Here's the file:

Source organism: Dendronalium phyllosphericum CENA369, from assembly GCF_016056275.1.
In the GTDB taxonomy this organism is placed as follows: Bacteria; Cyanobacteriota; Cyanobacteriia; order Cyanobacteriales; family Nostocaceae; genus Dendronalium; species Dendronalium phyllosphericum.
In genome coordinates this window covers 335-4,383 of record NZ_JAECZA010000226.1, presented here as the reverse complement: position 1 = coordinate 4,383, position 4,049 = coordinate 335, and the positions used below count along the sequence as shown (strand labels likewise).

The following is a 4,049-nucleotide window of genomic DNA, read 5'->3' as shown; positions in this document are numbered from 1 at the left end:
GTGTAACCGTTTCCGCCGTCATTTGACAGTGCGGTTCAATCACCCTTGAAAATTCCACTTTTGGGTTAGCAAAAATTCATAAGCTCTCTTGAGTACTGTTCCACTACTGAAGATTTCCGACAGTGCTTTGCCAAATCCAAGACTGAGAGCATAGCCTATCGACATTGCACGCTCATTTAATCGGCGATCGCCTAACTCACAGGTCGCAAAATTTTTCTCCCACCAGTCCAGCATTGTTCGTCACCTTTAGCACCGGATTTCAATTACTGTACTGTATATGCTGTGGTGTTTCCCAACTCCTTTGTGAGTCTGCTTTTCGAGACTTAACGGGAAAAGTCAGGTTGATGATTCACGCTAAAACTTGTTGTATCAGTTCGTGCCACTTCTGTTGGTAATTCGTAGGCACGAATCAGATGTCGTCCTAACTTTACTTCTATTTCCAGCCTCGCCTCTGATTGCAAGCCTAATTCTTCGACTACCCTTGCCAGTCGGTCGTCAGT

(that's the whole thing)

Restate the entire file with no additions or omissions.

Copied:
Source organism: Dendronalium phyllosphericum CENA369, from assembly GCF_016056275.1.
In the GTDB taxonomy this organism is placed as follows: Bacteria; Cyanobacteriota; Cyanobacteriia; order Cyanobacteriales; family Nostocaceae; genus Dendronalium; species Dendronalium phyllosphericum.
In genome coordinates this window covers 335-4,383 of record NZ_JAECZA010000226.1, presented here as the reverse complement: position 1 = coordinate 4,383, position 4,049 = coordinate 335, and the positions used below count along the sequence as shown (strand labels likewise).

The following is a 4,049-nucleotide window of genomic DNA, read 5'->3' as shown; positions in this document are numbered from 1 at the left end:
GTGTAACCGTTTCCGCCGTCATTTGACAGTGCGGTTCAATCACCCTTGAAAATTCCACTTTTGGGTTAGCAAAAATTCATAAGCTCTCTTGAGTACTGTTCCACTACTGAAGATTTCCGACAGTGCTTTGCCAAATCCAAGACTGAGAGCATAGCCTATCGACATTGCACGCTCATTTAATCGGCGATCGCCTAACTCACAGGTCGCAAAATTTTTCTCCCACCAGTCCAGCATTGTTCGTCACCTTTAGCACCGGATTTCAATTACTGTACTGTATATGCTGTGGTGTTTCCCAACTCCTTTGTGAGTCTGCTTTTCGAGACTTAACGGGAAAAGTCAGGTTGATGATTCACGCTAAAACTTGTTGTATCAGTTCGTGCCACTTCTGTTGGTAATTCGTAGGCACGAATCAGATGTCGTCCTAACTTTACTTCTATTTCCAGCCTCGCCTCTGATTGCAAGCCTAATTCTTCGACTACCCTTGCCAGTCGGTCGTCAGT